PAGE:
We have come to Nature‘s review of Richard Dawkins’ The God Delusion in my Autumn Books series. Nature‘s reviewer is Lawrence Krauss of Case Western Reserve University (center for astrophysics and cosmology).
From the review: "I wish that Dawkins, who has a gift for making science — in particular, evolutionary biology — both exciting and understandable to a broad audience, had continued to play to his strengths, which are desperately needed now more than ever as we confront growing attacks on the teaching of evolution, not just in the United States but in the UK and Europe.
Dawkins the preacher is less seductive. And make no mistake: this book is, for the most part, a well-referenced sermon. I just have no idea who the intended parishioners might be. In his preface, Dawkins claims he hopes to reach religious people who might have misgivings, either about the teachings of their faith or about the negative impact of religion in the modern world. For these people, Dawkins wants to demonstrate that atheism is "something to stand tall and be proud of". "
(Please drop me a line in the comments if you don’t subscribe or have a site licence to Nature and would like to know how to obtain a copy of the complete review.)
It won’t have escaped your notice that this book has received a great deal of attention, and is a best-seller in the UK and the USA. I’ll link here to some of the reviews and discussion.
First, here is Frank Wilson’s review in the Philadelphia Inquirer. (Frank reviews Dawkins’ book together with volumes by Francis Collins and Owen Gingerich, in an article "Three scientists take on religion".)
Frank also links here to a an interview of Dawkins by Jeremy Paxton on YouTube. Out of the professor’s own mouth…I began to listen but got distracted.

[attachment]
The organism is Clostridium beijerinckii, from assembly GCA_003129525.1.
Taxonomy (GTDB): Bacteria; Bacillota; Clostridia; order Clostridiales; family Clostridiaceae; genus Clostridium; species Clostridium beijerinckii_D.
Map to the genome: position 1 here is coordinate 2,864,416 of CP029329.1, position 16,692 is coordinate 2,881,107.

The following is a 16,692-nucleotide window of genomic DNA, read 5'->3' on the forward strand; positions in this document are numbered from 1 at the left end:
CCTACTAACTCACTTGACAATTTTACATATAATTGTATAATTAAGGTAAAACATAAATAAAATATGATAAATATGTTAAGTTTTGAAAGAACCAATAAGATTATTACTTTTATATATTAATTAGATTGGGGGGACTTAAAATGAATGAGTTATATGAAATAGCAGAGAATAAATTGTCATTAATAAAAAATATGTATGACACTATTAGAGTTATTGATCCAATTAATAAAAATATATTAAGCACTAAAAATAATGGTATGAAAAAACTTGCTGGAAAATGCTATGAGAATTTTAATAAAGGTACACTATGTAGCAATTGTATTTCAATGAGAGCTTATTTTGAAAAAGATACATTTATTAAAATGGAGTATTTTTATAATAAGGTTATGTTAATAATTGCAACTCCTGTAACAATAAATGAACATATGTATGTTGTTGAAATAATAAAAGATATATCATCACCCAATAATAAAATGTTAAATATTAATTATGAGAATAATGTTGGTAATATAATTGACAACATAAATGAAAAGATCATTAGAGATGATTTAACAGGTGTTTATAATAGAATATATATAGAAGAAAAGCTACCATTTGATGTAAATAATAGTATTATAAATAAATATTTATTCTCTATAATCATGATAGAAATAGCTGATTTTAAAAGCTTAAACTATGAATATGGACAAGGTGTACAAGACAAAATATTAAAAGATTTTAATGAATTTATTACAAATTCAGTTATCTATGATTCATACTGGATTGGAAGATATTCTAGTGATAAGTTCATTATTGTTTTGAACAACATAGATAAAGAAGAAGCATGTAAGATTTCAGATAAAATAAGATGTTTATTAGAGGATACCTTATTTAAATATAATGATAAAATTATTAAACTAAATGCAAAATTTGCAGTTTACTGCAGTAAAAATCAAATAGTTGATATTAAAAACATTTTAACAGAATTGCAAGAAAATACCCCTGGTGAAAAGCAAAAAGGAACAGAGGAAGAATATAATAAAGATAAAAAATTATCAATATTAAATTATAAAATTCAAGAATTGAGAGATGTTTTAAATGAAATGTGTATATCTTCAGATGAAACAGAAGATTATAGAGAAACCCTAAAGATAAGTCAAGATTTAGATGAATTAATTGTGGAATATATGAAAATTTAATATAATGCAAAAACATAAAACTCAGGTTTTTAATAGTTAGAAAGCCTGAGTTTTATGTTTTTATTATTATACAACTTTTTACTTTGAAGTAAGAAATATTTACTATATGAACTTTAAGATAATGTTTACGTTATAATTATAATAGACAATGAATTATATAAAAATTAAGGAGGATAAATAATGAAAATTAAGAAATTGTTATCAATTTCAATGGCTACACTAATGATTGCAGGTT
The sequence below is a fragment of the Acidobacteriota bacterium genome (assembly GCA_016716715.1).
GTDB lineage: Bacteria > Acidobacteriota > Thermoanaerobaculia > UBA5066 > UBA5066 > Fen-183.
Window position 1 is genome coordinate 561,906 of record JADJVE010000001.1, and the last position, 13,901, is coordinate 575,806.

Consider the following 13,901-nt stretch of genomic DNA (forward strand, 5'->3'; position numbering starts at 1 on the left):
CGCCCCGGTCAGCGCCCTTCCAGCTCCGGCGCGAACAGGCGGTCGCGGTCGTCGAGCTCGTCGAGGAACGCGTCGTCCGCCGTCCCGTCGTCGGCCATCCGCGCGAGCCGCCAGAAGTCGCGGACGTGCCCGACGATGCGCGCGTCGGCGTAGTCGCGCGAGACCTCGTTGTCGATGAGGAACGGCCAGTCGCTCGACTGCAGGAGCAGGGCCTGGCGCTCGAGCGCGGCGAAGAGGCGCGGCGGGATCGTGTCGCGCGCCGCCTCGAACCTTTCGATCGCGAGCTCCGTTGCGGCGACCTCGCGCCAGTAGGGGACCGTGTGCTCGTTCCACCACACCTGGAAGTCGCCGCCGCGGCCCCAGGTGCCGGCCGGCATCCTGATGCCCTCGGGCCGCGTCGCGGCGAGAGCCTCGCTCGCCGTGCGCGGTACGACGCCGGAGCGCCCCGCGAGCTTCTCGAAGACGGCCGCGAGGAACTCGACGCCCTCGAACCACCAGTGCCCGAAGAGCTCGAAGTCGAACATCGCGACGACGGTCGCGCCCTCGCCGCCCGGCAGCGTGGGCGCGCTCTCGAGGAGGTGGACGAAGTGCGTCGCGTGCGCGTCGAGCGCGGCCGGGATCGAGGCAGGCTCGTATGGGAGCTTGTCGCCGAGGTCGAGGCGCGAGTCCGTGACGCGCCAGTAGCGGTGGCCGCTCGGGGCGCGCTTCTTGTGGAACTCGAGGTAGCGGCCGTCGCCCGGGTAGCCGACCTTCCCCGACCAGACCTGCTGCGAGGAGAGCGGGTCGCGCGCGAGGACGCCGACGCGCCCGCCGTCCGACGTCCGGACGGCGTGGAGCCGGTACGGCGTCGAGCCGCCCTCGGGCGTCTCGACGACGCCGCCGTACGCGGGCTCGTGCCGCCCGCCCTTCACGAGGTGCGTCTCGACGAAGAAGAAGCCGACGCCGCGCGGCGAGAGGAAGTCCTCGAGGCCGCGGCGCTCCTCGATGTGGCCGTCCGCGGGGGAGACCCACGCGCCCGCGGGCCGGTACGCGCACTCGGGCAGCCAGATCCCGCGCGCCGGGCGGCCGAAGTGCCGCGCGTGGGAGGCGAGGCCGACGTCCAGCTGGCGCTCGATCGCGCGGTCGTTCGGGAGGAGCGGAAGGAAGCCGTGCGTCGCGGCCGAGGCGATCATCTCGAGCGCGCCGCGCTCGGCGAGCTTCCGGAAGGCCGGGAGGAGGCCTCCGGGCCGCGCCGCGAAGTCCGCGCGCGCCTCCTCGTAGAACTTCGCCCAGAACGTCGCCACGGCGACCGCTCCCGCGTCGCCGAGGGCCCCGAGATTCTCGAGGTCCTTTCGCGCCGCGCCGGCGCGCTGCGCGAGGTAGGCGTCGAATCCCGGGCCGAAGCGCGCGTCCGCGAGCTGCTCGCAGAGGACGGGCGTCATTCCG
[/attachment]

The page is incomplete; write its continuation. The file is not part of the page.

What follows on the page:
Maud Newton here writes on Richard Dawkins’ cultural eugenics.
The Millions features a round-up post "Atheism hits the bestseller list", linking to reviews of Dawkins’ and other books in the science/religion vein.
After all that, you probably won’t need to read the actual book.
I am told on good authority that the article "Nuts and Bolts of Network Neutrality" , by Edward W. Felton of Princeton University, is an excellent overview of the issues: "concise, well-informed and doesn’t take sides".
As Felton says: "Network neutrality is a vexing issue. Proponents of neutrality regulation argue that the free, innovative Internet of today is threatened and government action is needed to protect it. Opponents argue that regulation is not needed, or will be flawed in practice, or is a bad idea even in principle."
Felton reckons that one of the reasons the debate gets so complicated and polarised is that few people understand the technical issues. His article, therefore, sets out to explain them, in the hope of clarifying the debate. He concludes:
"The network neutrality issue is more complex and subtle than most of the advocates on either side would have you believe. Net neutrality advocates are right to worry that ISPs [Internet service providers] can discriminate—and have the means and motive to do so—in ways that might be difficult to stop. Opponents are right to say that enforcing neutrality rules may be difficult and error-prone. Both sides are right to say that making the wrong decision can lead to unintended side-effects and hamper the Internet’s development.
There is a good policy argument in favor of doing nothing and letting the situation develop further. The present situation, with the network neutrality issue on the table in Washington but no rules yet adopted, is in many ways ideal. ISPs, knowing that discriminating now would make regulation seem more necessary, are on their best behavior; and with no rules yet adopted we don’t have to face the difficult issues of line-drawing and enforcement. Enacting strong regulation now would risk side-effects, and passing toothless regulation now would remove the threat of regulation. If it is possible to maintain the threat of regulation while leaving the issue unresolved, time will teach us more about what regulation, if any, is needed."
The full article is available at this link, as a PDF.